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At Croatia Club of Tampa Bay, a World Cup disappointment — but celebration nonetheless

Andja Misak, 66, and her husband Vladimir celebrate after a goal scored by Croatia against France during the World Cup final at Croatia Club of Tampa Bay in Clearwater. [BRONTE WITTPENN   |   Times]
Andja Misak, 66, and her husband Vladimir celebrate after a goal scored by Croatia against France during the World Cup final at Croatia Club of Tampa Bay in Clearwater. [BRONTE WITTPENN | Times]
Published Jul. 16, 2018

CLEARWATER — In front of what looks like a small church auditorium just off U.S. 19, boys in oversized T-shirts kicked a soccer ball between parked cars on fenced-in grass. About 70 anxious adults walked through the doors of the Croatia Club of Tampa Bay to attend what for many was the most anticipated party in years.

Inside, the Croatian and U.S. flags hung from the ceiling, separated by a large cross. A flat-screen TV plugged into a laptop played the Croatian channel HRT 2's World Cup broadcast as fans watched from stiff, padded chairs.

The Croatian men's soccer team's rise to the World Cup final — following down-to-the-wire victories over Denmark, Russia and England and culminating in a 4-2 loss to France on Sunday — motivated members of the local Croatian community to meet each other and celebrate together.

At halftime, as Croatia trailed 2-1 and the crowd opened boxes from Country Pizza Italian Grill, Tanya Weiss of St. Petersburg stepped outside for a cigarette.

"My nerves are shot," she admitted.

Weiss, who was born in Croatia, desperately wanted a win.

"The country's been through so much."

Croatia declared independence from Yugoslavia in 1991, but years of violence with Serbian armies followed. The nation's economy collapsed after the war and fell into crisis again in 2008. Its unemployment rate was more than 12 percent in 2017.

Weiss had just returned to Florida from her last trip visiting family. One of her Croatian cousins studied agricultural engineering in college but was stuck working in a factory.

She teared up.

"Pretty soon, Croatia is going to cease to exist if things don't change."

Fans were caught between reflecting on the state of their country, clamoring for a championship and appreciating what they already had — an afternoon together with family and friends in a small diaspora.

Weiss, who has spent 28 years in Florida, learned of the club this week, looking online for other Croatians watching the final.

Another first-timer, 37-year-old Anthony Kraljic, said he has yearned to get closer to his heritage. The World Cup run was "a catalyst." It provided a set time and easy excuse to meet new people.

At the same time, his mind drifted back to his trips to Croatia.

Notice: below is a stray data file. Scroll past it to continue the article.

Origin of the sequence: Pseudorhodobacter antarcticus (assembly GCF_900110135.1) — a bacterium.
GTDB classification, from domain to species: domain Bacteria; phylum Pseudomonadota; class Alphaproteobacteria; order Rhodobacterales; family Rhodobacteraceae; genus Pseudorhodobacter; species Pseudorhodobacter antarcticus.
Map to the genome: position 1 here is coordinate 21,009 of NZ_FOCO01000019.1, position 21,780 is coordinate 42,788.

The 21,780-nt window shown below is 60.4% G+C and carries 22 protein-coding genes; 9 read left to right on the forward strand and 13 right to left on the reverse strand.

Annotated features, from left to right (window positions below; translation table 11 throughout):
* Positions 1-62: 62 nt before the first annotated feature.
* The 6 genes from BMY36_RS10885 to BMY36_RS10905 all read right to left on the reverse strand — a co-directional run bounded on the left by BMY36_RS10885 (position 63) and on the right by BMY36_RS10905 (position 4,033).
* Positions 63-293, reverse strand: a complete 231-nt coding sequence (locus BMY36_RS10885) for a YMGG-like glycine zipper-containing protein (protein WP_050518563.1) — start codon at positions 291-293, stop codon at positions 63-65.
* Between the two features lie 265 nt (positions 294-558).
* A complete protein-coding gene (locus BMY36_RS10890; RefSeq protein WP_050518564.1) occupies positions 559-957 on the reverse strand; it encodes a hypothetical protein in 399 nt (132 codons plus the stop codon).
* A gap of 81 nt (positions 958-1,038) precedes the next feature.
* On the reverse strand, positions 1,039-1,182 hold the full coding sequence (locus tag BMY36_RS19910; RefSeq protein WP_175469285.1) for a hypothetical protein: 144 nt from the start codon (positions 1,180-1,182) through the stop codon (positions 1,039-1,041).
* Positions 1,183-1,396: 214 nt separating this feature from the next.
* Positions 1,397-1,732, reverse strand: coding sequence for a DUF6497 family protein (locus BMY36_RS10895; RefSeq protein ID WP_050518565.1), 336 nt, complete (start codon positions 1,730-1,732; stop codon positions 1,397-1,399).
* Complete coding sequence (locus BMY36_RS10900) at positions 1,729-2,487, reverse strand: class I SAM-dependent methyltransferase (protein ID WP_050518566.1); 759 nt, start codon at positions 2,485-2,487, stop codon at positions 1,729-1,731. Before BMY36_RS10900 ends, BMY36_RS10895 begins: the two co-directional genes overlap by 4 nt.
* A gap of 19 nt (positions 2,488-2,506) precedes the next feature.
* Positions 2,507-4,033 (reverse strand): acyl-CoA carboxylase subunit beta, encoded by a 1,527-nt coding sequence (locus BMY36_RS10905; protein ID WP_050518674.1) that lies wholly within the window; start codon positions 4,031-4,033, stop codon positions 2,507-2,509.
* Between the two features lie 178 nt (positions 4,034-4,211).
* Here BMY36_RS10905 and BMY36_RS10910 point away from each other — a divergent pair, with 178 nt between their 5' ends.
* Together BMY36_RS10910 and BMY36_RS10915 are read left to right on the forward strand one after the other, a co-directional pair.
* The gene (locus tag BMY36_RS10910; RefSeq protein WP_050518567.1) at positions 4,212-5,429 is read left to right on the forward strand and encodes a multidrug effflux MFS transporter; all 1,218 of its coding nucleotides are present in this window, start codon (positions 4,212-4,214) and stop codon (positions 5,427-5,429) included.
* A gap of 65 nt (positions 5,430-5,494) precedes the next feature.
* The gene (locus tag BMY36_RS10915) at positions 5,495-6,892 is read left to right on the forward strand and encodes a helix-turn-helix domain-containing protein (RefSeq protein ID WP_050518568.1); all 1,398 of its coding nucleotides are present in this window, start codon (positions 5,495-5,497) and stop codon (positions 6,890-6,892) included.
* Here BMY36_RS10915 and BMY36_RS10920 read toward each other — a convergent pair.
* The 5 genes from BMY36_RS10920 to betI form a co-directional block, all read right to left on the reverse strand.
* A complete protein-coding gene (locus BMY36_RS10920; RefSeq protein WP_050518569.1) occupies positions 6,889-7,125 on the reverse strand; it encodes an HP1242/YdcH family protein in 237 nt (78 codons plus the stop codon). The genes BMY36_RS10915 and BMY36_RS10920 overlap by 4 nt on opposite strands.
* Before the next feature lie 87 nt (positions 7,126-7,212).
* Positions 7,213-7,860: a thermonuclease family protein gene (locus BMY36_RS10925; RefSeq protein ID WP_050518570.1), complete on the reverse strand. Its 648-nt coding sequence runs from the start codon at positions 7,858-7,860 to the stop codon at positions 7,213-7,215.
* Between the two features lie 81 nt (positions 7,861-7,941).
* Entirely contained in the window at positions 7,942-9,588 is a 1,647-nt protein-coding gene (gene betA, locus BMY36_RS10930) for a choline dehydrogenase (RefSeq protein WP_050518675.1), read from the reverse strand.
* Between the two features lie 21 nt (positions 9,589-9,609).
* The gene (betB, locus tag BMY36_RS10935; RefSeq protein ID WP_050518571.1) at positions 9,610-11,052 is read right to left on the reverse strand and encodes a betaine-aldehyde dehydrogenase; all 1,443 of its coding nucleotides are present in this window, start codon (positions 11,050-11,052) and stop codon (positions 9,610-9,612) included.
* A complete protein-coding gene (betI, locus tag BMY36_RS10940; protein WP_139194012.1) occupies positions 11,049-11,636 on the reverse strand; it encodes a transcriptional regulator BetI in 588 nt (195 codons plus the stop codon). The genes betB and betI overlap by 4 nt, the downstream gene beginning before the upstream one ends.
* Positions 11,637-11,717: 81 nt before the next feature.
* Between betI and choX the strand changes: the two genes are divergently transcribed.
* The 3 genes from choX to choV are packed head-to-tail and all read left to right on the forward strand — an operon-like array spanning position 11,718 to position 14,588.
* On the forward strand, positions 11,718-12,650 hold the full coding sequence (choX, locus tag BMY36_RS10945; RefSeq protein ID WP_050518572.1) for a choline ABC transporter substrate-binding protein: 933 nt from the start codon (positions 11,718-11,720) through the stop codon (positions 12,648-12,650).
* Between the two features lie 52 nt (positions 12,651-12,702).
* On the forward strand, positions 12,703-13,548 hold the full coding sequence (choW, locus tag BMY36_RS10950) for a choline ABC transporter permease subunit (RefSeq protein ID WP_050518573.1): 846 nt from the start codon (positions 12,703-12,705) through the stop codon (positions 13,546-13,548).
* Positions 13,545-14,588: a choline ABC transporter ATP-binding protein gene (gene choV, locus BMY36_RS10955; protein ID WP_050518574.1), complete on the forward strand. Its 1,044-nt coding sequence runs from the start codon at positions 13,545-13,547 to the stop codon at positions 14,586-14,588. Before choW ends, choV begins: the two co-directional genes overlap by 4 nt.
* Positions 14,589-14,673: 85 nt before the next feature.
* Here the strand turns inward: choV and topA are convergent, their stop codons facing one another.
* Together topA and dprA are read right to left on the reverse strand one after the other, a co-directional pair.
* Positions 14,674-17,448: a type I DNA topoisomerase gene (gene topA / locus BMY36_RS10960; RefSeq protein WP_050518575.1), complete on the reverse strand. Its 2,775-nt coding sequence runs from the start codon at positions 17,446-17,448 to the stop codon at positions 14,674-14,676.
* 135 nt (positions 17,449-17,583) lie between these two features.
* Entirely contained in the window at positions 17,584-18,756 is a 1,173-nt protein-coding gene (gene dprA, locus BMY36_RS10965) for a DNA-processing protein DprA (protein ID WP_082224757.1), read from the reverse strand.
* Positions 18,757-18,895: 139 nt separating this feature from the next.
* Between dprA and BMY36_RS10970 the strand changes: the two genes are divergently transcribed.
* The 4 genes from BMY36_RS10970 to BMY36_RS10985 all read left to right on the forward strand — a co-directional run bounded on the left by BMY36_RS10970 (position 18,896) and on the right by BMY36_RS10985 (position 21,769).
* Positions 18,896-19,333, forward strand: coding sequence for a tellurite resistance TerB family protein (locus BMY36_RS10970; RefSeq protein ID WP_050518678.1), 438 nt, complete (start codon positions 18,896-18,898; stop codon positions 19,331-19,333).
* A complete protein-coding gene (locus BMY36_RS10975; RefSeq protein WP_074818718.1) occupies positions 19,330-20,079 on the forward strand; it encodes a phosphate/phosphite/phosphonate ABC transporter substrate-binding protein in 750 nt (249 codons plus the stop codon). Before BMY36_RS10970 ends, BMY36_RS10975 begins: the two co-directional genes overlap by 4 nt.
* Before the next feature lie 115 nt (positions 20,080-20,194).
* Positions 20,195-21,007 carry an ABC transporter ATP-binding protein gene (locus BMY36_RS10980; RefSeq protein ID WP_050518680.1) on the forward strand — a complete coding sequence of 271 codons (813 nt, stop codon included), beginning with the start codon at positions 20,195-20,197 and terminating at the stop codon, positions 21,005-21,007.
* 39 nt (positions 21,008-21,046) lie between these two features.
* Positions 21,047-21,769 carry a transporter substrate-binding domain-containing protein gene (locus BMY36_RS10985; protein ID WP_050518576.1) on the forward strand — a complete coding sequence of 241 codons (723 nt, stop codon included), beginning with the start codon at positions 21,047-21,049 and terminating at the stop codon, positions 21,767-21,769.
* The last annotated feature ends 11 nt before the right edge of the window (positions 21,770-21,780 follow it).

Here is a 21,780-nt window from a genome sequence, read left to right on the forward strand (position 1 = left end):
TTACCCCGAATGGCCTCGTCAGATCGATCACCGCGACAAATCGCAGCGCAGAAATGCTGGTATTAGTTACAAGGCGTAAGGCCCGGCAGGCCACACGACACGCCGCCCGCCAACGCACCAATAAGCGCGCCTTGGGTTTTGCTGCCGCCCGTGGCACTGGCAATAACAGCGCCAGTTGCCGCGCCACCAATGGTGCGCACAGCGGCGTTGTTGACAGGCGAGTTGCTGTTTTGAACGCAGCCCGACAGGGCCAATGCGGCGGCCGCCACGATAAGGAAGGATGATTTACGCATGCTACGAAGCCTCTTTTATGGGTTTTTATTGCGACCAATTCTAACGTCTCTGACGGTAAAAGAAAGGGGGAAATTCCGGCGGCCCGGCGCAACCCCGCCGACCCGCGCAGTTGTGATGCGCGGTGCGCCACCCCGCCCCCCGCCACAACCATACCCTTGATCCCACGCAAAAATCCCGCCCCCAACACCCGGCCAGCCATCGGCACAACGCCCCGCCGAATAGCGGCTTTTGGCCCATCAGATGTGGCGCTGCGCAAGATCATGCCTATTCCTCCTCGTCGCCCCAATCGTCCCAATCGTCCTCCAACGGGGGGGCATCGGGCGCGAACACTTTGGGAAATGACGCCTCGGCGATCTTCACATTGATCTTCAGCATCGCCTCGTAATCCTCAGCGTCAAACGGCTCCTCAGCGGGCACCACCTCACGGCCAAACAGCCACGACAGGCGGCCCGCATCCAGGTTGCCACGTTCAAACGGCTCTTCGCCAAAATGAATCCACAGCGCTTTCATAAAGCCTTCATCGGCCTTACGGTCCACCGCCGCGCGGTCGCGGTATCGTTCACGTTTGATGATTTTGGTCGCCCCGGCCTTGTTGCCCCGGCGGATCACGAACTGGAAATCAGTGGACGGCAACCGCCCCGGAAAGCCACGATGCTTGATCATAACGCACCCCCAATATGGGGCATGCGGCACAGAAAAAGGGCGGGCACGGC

"We're still feeling the blight," he said. "There are still bombed-out areas." He said he's only visited twice.

Those who return more frequently often visit during the summer, said club President Katica Pavicic, so she wasn't sure how many people would even show up to Sunday's viewing party.

They couldn't start planning until Croatia won its semifinal match Wednesday, said Marina Cordas, who tended the bar

By kickoff, every one of the green glass bottles of Croatian favorite Karlovacko was gone. It's hard to find the authentic beer locally, she said, and once the game started, fans had to switch to Stella or Bud Light.

Cordas, 50, moved from Chicago in 2003. She said Croatians used to meet and throw picnics in Seminole Park. In 2010, the club opened, giving the community a concrete stomping ground.

"It (was) time for us to build a home," she said.

As it became clear Sunday that Croatia would lose, anxiety bubbled into frustration. After a French goal, Weiss got up and left early. Kris Medic, 63 and of Belleair Beach, didn't sit down the entire second half.

Yet as soon as the game ended, the crowd broke into applause.

Medic, who runs the club's website, walked to the front of the room and began recording with his phone. He directed everyone to cheer.

They did, though not as loudly as they did for the team's first goal. Chants of "HR-VAT-SKA" — the Croatian name for the country — faded in and out.

Medic said he was showing "love of the homeland." He's lived in the U.S. since 1981 and says most of his American friends can't find his country on a map.

"America is home, but Croatia is homeland."

To him, the loss is no shame for a country of 4 million, not much bigger than the population of Tampa Bay.

"It's the best ever for a small nation like us," he said, smiling.

A man rushed up, cheering, and brought Medic a small, clear bottle and plastic cup. He poured a bit of Slivovitz, a light-colored plum brandy. Medic threw it back.

Contact Langston Taylor at 727-893-8659 or Follow @langstonitaylor.


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